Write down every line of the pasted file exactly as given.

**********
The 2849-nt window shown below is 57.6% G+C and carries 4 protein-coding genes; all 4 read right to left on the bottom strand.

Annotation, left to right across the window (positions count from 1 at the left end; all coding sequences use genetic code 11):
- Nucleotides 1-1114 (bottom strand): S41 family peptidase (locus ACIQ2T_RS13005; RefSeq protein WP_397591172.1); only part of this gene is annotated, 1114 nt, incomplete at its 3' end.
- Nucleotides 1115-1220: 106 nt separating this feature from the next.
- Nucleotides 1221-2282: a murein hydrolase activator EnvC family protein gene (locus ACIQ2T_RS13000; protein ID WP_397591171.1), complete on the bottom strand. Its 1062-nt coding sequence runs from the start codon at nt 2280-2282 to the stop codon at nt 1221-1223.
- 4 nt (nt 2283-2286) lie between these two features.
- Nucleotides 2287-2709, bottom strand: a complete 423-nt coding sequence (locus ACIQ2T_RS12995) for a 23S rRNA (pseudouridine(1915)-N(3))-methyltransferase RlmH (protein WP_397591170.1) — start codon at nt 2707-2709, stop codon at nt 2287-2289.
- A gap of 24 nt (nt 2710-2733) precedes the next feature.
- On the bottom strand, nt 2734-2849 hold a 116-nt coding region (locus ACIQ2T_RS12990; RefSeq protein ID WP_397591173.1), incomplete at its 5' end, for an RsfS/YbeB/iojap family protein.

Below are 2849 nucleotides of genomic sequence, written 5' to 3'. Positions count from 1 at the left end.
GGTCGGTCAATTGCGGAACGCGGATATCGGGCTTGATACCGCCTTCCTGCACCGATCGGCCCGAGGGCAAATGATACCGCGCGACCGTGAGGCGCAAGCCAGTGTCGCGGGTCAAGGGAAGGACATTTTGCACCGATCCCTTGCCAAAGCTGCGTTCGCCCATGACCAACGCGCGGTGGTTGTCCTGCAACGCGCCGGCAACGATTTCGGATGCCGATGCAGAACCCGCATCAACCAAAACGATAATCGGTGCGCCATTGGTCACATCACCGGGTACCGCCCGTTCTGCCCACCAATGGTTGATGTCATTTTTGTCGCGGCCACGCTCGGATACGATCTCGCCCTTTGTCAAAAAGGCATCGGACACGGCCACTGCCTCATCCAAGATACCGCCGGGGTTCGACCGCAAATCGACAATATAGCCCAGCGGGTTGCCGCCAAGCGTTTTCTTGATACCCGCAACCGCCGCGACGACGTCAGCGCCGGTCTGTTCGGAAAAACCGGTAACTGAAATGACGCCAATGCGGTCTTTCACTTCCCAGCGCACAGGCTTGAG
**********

The 2849-nt window shown below is 57.6% G+C and carries 4 protein-coding genes; all 4 read right to left on the bottom strand.

Annotation, left to right across the window (positions count from 1 at the left end; all coding sequences use genetic code 11):
- Nucleotides 1-1114 (bottom strand): S41 family peptidase (locus ACIQ2T_RS13005; RefSeq protein WP_397591172.1); only part of this gene is annotated, 1114 nt, incomplete at its 3' end.
- Nucleotides 1115-1220: 106 nt separating this feature from the next.
- Nucleotides 1221-2282: a murein hydrolase activator EnvC family protein gene (locus ACIQ2T_RS13000; protein ID WP_397591171.1), complete on the bottom strand. Its 1062-nt coding sequence runs from the start codon at nt 2280-2282 to the stop codon at nt 1221-1223.
- 4 nt (nt 2283-2286) lie between these two features.
- Nucleotides 2287-2709, bottom strand: a complete 423-nt coding sequence (locus ACIQ2T_RS12995) for a 23S rRNA (pseudouridine(1915)-N(3))-methyltransferase RlmH (protein WP_397591170.1) — start codon at nt 2707-2709, stop codon at nt 2287-2289.
- A gap of 24 nt (nt 2710-2733) precedes the next feature.
- On the bottom strand, nt 2734-2849 hold a 116-nt coding region (locus ACIQ2T_RS12990; RefSeq protein ID WP_397591173.1), incomplete at its 5' end, for an RsfS/YbeB/iojap family protein.

Below are 2849 nucleotides of genomic sequence, written 5' to 3'. Positions count from 1 at the left end.
GGTCGGTCAATTGCGGAACGCGGATATCGGGCTTGATACCGCCTTCCTGCACCGATCGGCCCGAGGGCAAATGATACCGCGCGACCGTGAGGCGCAAGCCAGTGTCGCGGGTCAAGGGAAGGACATTTTGCACCGATCCCTTGCCAAAGCTGCGTTCGCCCATGACCAACGCGCGGTGGTTGTCCTGCAACGCGCCGGCAACGATTTCGGATGCCGATGCAGAACCCGCATCAACCAAAACGATAATCGGTGCGCCATTGGTCACATCACCGGGTACCGCCCGTTCTGCCCACCAATGGTTGATGTCATTTTTGTCGCGGCCACGCTCGGATACGATCTCGCCCTTTGTCAAAAAGGCATCGGACACGGCCACTGCCTCATCCAAGATACCGCCGGGGTTCGACCGCAAATCGACAATATAGCCCAGCGGGTTGCCGCCAAGCGTTTTCTTGATACCCGCAACCGCCGCGACGACGTCAGCGCCGGTCTGTTCGGAAAAACCGGTAACTGAAATGACGCCAATGCGGTCTTTCACTTCCCAGCGCACAGGCTTGAG